DeAndre Kane is a 25-year old free agent from Iowa State. He was left undrafted after the initial 60 selections were chosen. Iowa State is a great basketball program, led by Coach Fred Hoiberg. They play a hard-nosed, uptempo game prided on transition baskets, dribble-penetration, and tough interior play.
DeAndre Kane is the point guard for that program. At 6’4″ 200lbs., he has elite size for the point guard position. This allowed him to out-power defenders while attacking the basket, using good foot speed and ball-handling ability to finish at the rim. He grabbed a lot of attention after he graduated from Marshall University.
While Kane’s production in terms of raw numbers has stayed relatively consistent from last season, a deeper examination finds that he has taken a significant leap in becoming a more efficient player. Although his minutes are down from 37 to a much more manageable 32 per game, his per-40 pace adjusted production has increased notably, in terms of scoring (16.3 to 19.4) and rebounding (4.5 to 8.4), while his 2-point (48% to 58%) and 3-point percentages (25% to 35.9%) have shot up dramatically as well.
This led to a high-octane offense. His ability to draw fouls and finish at the rim skyrocketed. The NBA was watching.
During the Vegas Pro League, he showed some of his NBA-caliber talent. Admittedly, he played out of position, usually at a small forward or a shooting guard slot. Jordan Clarkson stole the show all week at the Vegas Pro League and showcased some natural point-guard abilities. Later into the week, Kane finally got to play quality minutes at the point guard slot. This is what it looked like.
The video demonstrates his natural scoring skills well. He was an excellent 3-point shooter at Iowa State. He loves to get the ball in the high-post position and overpower his defender to the rim. On dribble penetration, he has good footspeed, but relies on his upper-body strength to knock his defender off-balance and get to the rim. What he excels at best is transition. While he’s not a dynamic ball-handler at the point guard spot, he finishes well at the basket despite some adversity from opposing defenders, still in front of him. During pick-and-roll situations, his success rate increased dramatically when he called the screens at the 3-point line instead of two feet behind it. When the screen was high, he looked lost; too far away to get to the cup, the roll-man was too far from the cup, and didn’t draw enough defensive attention to open up a corner shooter.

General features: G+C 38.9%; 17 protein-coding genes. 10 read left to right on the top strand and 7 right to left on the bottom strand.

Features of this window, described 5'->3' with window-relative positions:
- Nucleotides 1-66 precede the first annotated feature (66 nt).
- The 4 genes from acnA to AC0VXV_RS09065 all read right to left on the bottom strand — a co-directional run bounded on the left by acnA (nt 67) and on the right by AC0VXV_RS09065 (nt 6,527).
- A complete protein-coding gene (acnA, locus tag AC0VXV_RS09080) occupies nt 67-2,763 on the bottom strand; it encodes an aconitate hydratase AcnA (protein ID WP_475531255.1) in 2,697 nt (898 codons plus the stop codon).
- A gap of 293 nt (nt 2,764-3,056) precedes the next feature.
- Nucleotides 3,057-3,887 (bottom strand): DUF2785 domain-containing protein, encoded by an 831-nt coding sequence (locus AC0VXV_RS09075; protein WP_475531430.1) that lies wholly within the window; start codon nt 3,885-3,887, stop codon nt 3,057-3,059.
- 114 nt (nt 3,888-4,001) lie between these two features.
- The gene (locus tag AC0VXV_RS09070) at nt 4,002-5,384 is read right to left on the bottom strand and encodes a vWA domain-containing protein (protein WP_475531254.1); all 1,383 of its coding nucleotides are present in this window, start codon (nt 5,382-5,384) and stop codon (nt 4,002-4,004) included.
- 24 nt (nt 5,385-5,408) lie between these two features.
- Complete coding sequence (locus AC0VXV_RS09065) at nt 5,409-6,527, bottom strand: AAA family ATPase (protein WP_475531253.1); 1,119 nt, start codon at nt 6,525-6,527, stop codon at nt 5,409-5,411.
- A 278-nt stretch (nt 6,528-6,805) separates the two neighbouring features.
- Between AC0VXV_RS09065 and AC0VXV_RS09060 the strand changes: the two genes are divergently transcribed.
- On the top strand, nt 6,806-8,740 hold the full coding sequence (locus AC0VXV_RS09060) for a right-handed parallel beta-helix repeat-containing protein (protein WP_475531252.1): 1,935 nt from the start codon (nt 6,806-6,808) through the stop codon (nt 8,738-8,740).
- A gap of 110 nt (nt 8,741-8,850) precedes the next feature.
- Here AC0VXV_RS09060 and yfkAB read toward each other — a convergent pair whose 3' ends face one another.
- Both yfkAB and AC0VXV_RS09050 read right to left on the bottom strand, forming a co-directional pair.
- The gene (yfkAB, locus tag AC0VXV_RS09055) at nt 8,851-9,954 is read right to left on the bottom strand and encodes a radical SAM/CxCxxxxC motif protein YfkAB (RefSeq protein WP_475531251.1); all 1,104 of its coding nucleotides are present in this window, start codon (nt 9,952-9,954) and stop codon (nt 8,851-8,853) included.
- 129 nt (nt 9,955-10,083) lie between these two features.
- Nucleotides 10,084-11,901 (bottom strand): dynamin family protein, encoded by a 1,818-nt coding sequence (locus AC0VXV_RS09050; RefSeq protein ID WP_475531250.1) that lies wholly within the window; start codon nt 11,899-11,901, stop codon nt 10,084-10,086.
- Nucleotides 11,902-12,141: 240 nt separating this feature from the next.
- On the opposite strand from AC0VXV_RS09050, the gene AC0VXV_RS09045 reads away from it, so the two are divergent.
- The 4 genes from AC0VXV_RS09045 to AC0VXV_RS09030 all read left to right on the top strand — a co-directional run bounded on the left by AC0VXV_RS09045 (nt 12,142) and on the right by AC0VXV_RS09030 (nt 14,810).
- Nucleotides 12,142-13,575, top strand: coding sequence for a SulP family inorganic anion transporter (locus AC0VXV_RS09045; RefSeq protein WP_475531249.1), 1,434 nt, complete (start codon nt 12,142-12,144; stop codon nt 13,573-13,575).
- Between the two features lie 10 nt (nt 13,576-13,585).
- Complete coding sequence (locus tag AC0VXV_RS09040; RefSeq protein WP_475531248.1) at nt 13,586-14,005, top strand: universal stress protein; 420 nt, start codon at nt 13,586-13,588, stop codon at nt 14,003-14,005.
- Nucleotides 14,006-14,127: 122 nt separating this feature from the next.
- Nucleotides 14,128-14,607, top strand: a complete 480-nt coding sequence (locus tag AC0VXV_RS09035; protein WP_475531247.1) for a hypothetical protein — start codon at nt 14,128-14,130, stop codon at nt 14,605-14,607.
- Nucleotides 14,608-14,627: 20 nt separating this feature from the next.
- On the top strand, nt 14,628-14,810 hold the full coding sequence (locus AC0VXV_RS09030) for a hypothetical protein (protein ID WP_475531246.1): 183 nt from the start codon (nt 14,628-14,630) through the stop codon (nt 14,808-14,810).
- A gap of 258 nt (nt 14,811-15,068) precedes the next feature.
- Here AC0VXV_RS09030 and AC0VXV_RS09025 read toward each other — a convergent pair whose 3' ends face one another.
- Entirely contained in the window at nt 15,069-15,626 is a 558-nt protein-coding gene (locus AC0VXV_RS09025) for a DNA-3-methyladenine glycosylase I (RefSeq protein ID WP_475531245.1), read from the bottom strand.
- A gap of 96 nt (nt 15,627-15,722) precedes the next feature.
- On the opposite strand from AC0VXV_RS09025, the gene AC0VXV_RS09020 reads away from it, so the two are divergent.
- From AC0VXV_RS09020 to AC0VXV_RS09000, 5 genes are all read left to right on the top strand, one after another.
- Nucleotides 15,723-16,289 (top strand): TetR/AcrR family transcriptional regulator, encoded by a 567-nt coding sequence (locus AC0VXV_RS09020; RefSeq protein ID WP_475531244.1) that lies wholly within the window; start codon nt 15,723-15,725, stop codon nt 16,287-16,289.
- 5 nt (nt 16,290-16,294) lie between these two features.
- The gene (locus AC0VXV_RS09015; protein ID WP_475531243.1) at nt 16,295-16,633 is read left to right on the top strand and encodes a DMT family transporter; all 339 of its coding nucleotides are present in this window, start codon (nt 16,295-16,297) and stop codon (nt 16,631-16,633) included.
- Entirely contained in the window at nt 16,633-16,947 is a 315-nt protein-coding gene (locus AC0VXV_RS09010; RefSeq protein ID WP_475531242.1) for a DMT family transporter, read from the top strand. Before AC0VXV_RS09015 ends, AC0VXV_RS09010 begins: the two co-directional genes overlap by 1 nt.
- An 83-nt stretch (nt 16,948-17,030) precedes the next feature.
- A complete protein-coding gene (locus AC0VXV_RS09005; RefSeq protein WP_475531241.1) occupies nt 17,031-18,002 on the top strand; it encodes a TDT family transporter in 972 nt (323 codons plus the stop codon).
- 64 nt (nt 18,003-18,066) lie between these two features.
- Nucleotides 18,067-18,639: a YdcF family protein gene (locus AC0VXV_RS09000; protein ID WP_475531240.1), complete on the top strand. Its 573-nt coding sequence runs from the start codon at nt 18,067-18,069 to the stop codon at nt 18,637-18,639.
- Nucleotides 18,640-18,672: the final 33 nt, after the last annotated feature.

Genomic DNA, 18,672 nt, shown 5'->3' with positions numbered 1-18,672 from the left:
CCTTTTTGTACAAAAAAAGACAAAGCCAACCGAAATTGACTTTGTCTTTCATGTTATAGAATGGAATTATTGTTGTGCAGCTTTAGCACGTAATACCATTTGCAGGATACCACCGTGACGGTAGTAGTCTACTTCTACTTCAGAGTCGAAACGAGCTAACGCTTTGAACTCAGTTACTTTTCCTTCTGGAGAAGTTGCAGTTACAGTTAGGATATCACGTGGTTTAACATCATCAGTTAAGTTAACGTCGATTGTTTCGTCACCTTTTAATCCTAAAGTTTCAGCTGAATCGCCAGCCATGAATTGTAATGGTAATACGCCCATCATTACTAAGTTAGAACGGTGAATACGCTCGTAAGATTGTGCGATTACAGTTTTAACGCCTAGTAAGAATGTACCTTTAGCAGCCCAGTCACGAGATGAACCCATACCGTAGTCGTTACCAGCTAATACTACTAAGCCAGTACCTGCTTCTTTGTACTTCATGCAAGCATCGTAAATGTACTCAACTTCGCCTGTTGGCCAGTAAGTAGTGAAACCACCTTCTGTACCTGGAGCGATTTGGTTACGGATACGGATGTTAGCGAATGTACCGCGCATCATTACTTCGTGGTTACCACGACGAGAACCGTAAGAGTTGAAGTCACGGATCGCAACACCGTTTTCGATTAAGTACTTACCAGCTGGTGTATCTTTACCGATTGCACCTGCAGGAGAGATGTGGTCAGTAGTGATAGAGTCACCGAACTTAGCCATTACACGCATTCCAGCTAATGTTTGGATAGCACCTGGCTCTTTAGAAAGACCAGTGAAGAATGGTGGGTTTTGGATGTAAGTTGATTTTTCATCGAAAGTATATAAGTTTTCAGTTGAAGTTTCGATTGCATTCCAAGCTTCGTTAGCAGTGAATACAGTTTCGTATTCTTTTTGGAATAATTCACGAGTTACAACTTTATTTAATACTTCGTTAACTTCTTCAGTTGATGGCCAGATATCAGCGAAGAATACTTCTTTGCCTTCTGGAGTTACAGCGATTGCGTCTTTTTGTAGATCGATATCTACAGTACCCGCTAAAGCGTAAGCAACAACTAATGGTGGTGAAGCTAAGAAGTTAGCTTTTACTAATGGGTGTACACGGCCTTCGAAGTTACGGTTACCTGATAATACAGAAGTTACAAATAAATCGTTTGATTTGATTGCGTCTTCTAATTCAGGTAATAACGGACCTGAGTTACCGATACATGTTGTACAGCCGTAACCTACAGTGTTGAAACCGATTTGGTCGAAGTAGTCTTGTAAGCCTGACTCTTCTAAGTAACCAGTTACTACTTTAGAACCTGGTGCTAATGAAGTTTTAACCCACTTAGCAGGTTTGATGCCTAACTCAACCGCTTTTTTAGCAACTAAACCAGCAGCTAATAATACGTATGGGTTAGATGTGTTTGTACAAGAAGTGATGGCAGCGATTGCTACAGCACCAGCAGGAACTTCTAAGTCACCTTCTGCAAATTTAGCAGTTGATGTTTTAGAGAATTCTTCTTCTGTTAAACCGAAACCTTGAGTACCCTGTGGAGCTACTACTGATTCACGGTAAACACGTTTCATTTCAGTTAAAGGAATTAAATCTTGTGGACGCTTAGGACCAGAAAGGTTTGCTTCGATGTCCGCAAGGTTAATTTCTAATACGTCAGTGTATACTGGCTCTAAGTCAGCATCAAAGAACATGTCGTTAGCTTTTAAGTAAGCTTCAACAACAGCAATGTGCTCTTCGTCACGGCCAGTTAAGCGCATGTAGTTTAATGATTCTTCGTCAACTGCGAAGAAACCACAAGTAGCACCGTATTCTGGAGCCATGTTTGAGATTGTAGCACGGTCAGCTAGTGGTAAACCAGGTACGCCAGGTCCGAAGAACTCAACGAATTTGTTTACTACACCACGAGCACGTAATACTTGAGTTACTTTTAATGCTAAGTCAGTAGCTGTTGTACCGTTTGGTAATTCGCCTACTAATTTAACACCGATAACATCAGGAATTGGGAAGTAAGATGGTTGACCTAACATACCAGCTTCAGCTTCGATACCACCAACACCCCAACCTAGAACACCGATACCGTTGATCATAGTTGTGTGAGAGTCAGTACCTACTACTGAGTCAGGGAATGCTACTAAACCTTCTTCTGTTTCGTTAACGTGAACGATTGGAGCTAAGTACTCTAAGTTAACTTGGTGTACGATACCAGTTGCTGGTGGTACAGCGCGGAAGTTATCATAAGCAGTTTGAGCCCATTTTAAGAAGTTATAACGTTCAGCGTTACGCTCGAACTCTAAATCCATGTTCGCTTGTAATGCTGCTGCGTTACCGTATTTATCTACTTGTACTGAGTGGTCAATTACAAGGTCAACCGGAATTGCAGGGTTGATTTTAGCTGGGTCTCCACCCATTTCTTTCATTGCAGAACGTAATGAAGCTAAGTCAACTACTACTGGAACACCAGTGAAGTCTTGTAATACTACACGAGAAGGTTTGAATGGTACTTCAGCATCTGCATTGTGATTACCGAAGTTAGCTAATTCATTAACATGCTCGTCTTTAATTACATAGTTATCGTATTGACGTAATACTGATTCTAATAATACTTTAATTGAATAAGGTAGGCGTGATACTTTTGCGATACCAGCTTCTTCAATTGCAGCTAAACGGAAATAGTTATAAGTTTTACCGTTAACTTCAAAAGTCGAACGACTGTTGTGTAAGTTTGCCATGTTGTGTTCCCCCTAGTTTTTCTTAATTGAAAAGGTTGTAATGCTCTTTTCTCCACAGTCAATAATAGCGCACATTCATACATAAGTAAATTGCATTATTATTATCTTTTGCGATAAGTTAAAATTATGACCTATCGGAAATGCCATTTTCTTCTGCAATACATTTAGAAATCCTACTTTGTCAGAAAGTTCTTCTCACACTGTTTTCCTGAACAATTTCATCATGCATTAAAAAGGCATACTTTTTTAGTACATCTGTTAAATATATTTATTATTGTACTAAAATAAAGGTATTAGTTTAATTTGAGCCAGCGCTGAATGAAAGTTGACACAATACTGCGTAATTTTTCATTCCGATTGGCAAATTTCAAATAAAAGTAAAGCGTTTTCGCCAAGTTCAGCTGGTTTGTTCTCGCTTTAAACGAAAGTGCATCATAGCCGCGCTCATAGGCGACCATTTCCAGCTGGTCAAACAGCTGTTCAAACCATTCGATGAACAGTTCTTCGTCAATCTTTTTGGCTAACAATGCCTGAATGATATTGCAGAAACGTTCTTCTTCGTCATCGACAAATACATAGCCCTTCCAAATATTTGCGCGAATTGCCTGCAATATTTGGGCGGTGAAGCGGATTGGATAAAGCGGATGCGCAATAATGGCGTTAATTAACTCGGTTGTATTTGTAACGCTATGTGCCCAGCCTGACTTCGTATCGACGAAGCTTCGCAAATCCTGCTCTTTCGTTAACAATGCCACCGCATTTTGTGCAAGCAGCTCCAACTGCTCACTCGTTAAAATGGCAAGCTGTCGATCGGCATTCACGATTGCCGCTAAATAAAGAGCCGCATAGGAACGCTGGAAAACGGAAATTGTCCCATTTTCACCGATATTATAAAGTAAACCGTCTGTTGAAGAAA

His playmaking could be considered average for a point guard. He uses pick and roll plays and does a good job of hitting the roll-man or finding a shooter. While that is the trend of modern NBA offenses, it would be nice to see playmaking through more dynamic offensive sets. Coach Byron Scott may implement the Princeton Offense slowly, and Kane’s triple threat skills may excel under that system. His versatility in terms of ball-handling, passing, and perimeter shooting would go far in a structured offense.
Defensively, Kane looked solid during the Vegas Pro League. While he did get beat a few times off-the-dribble, the physical tools of his strength and 6’8″ wingspan can help force turnovers down the line. It would be very impressive to see him switch between both the point guard and shooting guard positions defensively to fit team needs.
While Kane’s play throughout the Vegas Pro League was inconsistent, his body of work at Iowa State is enough to warrant a shot at training camp. His assist-to-turnover ratio was nearly 2:1 during the Vegas Pro League, which speaks volumes of his ability to protect the basketball, despite playing multiple positions. Good basketball IQ is required to make offensive systems work. There’s nothing wrong with taking a graduate student from Iowa State. After all, his transformation in the past two years is a reflection of his work ethic, basketball IQ, and commitment to the game.